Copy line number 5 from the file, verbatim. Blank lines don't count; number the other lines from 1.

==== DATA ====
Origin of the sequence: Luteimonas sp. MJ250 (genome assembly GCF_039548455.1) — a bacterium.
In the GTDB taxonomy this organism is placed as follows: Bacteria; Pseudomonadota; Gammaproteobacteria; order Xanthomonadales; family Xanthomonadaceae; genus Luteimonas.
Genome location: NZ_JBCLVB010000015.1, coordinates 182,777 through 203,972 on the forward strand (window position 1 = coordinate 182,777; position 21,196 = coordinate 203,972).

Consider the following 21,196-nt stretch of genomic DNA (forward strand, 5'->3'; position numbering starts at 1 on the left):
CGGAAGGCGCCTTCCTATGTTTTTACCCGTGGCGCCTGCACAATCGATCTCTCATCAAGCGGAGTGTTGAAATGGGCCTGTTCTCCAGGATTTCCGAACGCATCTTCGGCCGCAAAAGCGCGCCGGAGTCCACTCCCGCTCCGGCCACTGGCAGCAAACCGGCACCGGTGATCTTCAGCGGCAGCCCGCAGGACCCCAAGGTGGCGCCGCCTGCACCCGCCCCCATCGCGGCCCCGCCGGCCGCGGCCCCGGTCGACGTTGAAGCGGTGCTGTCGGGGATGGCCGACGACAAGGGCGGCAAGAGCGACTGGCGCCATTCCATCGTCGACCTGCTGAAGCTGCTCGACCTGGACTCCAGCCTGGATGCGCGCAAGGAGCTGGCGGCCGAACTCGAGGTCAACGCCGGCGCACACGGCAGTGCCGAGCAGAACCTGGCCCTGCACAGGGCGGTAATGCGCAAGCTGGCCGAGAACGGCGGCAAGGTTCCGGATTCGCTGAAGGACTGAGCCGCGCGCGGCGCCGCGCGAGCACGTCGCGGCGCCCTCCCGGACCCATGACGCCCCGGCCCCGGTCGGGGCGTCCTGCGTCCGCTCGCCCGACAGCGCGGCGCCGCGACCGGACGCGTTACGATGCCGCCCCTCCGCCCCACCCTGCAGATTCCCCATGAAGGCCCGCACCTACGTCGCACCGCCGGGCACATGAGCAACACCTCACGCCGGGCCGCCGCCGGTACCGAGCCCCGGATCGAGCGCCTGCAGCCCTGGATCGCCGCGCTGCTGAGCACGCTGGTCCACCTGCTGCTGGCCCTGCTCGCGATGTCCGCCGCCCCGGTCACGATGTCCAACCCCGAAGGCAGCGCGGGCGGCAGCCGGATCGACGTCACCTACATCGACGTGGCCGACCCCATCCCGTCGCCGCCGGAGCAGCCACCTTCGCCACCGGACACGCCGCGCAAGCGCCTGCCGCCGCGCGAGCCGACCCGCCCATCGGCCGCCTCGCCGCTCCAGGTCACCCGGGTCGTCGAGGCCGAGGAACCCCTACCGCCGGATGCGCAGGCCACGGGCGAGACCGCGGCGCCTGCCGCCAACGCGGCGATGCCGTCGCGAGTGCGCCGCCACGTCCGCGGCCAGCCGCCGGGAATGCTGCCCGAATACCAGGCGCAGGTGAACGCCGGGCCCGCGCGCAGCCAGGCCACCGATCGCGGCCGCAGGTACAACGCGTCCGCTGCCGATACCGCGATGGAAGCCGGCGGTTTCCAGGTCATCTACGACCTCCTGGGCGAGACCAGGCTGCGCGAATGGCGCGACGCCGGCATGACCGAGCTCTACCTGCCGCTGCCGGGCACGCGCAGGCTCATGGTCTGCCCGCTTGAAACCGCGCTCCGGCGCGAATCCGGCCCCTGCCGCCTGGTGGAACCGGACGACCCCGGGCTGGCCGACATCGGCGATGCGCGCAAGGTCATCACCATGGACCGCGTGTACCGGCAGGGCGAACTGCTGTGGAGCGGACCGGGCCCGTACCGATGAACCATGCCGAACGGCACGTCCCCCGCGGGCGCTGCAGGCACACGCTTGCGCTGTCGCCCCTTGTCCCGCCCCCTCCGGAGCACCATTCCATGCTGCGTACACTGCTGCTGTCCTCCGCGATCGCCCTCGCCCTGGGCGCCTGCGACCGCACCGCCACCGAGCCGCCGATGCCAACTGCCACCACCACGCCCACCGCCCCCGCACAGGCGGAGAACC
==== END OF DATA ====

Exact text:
CGGAAGGCGCCTTCCTATGTTTTTACCCGTGGCGCCTGCACAATCGATCTCTCATCAAGCGGAGTGTTGAAATGGGCCTGTTCTCCAGGATTTCCGAACGCATCTTCGGCCGCAAAAGCGCGCCGGAGTCCACTCCCGCTCCGGCCACTGGCAGCAAACCGGCACCGGTGATCTTCAGCGGCAGCCCGCAGGACCCCAAGGTGGCGCCGCCTGCACCCGCCCCCATCGCGGCCCCGCCGGCCGCGGCCCCGGTCGACGTTGAAGCGGTGCTGTCGGGGATGGCCGACGACAAGGGCGGCAAGAGCGACTGGCGCCATTCCATCGTCGACCTGCTGAAGCTGCTCGACCTGGACTCCAGCCTGGATGCGCGCAAGGAGCTGGCGGCCGAACTCGAGGTCAACGCCGGCGCACACGGCAGTGCCGAGCAGAACCTGGCCCTGCACAGGGCGGTAATGCGCAAGCTGGCCGAGAACGGCGGCAAGGTTCCGGATTCGCTGAAGGACTGAGCCGCGCGCGGCGCCGCGCGAGCACGTCGCGGCGCCCTCCCGGACCCATGACGCCCCGGCCCCGGTCGGGGCGTCCTGCGTCCGCTCGCCCGACAGCGCGGCGCCGCGACCGGACGCGTTACGATGCCGCCCCTCCGCCCCACCCTGCAGATTCCCCATGAAGGCCCGCACCTACGTCGCACCGCCGGGCACATGAGCAACACCTCACGCCGGGCCGCCGCCGGTACCGAGCCCCGGATCGAGCGCCTGCAGCCCTGGATCGCCGCGCTGCTGAGCACGCTGGTCCACCTGCTGCTGGCCCTGCTCGCGATGTCCGCCGCCCCGGTCACGATGTCCAACCCCGAAGGCAGCGCGGGCGGCAGCCGGATCGACGTCACCTACATCGACGTGGCCGACCCCATCCCGTCGCCGCCGGAGCAGCCACCTTCGCCACCGGACACGCCGCGCAAGCGCCTGCCGCCGCGCGAGCCGACCCGCCCATCGGCCGCCTCGCCGCTCCAGGTCACCCGGGTCGTCGAGGCCGAGGAACCCCTACCGCCGGATGCGCAGGCCACGGGCGAGACCGCGGCGCCTGCCGCCAACGCGGCGATGCCGTCGCGAGTGCGCCGCCACGTCCGCGGCCAGCCGCCGGGAATGCTGCCCGAATACCAGGCGCAGGTGAACGCCGGGCCCGCGCGCAGCCAGGCCACCGATCGCGGCCGCAGGTACAACGCGTCCGCTGCCGATACCGCGATGGAAGCCGGCGGTTTCCAGGTCATCTACGACCTCCTGGGCGAGACCAGGCTGCGCGAATGGCGCGACGCCGGCATGACCGAGCTCTACCTGCCGCTGCCGGGCACGCGCAGGCTCATGGTCTGCCCGCTTGAAACCGCGCTCCGGCGCGAATCCGGCCCCTGCCGCCTGGTGGAACCGGACGACCCCGGGCTGGCCGACATCGGCGATGCGCGCAAGGTCATCACCATGGACCGCGTGTACCGGCAGGGCGAACTGCTGTGGAGCGGACCGGGCCCGTACCGATGAACCATGCCGAACGGCACGTCCCCCGCGGGCGCTGCAGGCACACGCTTGCGCTGTCGCCCCTTGTCCCGCCCCCTCCGGAGCACCATTCCATGCTGCGTACACTGCTGCTGTCCTCCGCGATCGCCCTCGCCCTGGGCGCCTGCGACCGCACCGCCACCGAGCCGCCGATGCCAACTGCCACCACCACGCCCACCGCCCCCGCACAGGCGGAGAACC